A great book review by Getaway Magazine’s Adel Groenewald: I was automatically drawn to the title and had a good giggle when I read the final line: ‘…the wandering, fragmented journey is an enthralling read for anyone not looking for self-help and inspiration’.
Reciting this rather lengthy name in a bookstore usually results in a referral to the yoga/self-help section. Yet this collection of travel tales is quite literally the opposite. Geoff Dyer is on an undirected, and rather unmotivated, search of his home. He’s certain that his real home is not it, one of his reasons being that the most memorable moments in his life happened away from this home. Yoga for people who can’t be bothered to do it is a memoir of personal experiences as Dyer explores the world in his laid back fashion, guided by his own curiosities and moods rather than guidebook activities.
Whether it be in New Orleans or Paris, Dyer is never a tourist. Rather, he goes to these places to do ordinary activities in them. While in Cambodia he writes: “Some men are fussy about always going to the same barber – or hairdresser, rather – but I like having my hair cut by cheap barbers all over the world.” He tends to deromanticise places, making them seem even more attractive than in standard, idyllic descriptions. Yet there are a few places that forced even him stop in his tracks and stare in amazement.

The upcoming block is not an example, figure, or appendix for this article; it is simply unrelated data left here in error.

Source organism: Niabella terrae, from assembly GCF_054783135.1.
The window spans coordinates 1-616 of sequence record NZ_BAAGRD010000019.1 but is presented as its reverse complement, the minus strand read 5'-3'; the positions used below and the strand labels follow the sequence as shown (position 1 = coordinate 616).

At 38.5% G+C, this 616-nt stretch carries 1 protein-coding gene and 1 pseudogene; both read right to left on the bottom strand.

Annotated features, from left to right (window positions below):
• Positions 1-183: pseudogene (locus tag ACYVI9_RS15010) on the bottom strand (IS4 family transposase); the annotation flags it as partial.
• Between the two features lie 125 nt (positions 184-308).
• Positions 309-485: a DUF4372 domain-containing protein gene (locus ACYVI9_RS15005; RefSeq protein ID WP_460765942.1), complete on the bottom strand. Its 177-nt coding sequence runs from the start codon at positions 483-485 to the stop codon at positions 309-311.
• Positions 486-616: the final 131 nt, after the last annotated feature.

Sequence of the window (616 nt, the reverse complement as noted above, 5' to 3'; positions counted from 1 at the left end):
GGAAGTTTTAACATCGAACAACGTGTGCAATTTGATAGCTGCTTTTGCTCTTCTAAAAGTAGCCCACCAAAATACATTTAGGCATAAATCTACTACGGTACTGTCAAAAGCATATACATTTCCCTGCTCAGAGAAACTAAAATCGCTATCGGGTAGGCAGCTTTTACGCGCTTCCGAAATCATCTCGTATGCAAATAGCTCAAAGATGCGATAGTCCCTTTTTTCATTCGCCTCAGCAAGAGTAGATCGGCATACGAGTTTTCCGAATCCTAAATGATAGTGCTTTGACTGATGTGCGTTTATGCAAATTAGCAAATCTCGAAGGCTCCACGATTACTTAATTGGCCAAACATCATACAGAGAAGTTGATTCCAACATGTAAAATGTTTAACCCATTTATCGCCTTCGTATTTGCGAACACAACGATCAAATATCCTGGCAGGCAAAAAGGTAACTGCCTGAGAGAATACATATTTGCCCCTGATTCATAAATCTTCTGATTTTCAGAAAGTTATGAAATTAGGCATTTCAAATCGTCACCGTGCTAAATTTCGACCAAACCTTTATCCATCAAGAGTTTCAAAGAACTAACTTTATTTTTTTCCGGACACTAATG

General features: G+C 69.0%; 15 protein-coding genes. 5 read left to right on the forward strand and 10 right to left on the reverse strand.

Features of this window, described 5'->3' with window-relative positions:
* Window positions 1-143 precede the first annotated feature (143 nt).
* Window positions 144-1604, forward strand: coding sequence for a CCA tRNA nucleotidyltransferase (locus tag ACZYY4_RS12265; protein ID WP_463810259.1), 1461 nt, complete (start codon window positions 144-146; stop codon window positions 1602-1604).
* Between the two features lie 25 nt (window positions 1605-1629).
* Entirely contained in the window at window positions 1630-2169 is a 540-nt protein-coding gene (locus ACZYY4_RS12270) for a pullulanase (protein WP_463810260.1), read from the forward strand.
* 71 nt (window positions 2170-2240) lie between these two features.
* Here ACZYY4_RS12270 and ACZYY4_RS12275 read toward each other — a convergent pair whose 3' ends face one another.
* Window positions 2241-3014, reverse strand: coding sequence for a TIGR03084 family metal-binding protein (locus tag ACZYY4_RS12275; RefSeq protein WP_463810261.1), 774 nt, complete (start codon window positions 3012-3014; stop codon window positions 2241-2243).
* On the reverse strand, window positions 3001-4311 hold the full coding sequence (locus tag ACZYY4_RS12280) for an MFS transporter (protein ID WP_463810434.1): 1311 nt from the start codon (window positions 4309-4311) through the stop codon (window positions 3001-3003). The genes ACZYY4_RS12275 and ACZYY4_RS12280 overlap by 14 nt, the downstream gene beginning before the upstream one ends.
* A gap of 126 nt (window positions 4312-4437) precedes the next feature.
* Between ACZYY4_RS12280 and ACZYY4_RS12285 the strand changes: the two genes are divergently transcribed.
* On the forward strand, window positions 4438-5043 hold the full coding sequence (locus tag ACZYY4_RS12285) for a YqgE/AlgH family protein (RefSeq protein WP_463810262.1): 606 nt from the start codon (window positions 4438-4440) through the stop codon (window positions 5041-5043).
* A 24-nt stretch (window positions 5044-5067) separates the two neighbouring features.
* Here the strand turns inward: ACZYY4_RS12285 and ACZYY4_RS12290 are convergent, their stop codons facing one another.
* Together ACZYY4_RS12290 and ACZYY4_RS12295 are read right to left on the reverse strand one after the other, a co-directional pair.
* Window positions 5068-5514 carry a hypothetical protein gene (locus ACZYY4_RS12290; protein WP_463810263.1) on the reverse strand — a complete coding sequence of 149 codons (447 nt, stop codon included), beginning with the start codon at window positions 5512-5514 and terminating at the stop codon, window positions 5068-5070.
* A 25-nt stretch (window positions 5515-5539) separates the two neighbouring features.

Dyer is an honest writer. While in Ubud with his girlfriend he admits to completely forgetting some of the scenery and casually confesses that these details are lost forever. When lonely in Detroit he makes no secret of his less than enthusiasm for being there, but knows that it’s better than being at home. His conversational style gives the reader the privilege of being his best friend on the road, there for the crazy times and there for the sad times.
Each chapter jumps to a different, and sometimes unexpected, country. But there’s a lot of fun to be had as Dyer takes the reader to a full moon party in Taiwan and chases after the ultimate Amsterdam experience. He stays true to his personality and tends to find himself in several hilarious situations. Whether he finally finds his true home is for you to find out. Either way, the wandering, fragmented journey is an enthralling read for anyone not looking for self-help and inspiration.
Yoga for people who can’t be bothered to do it (257 pages) is published by Vintage and costs about R120.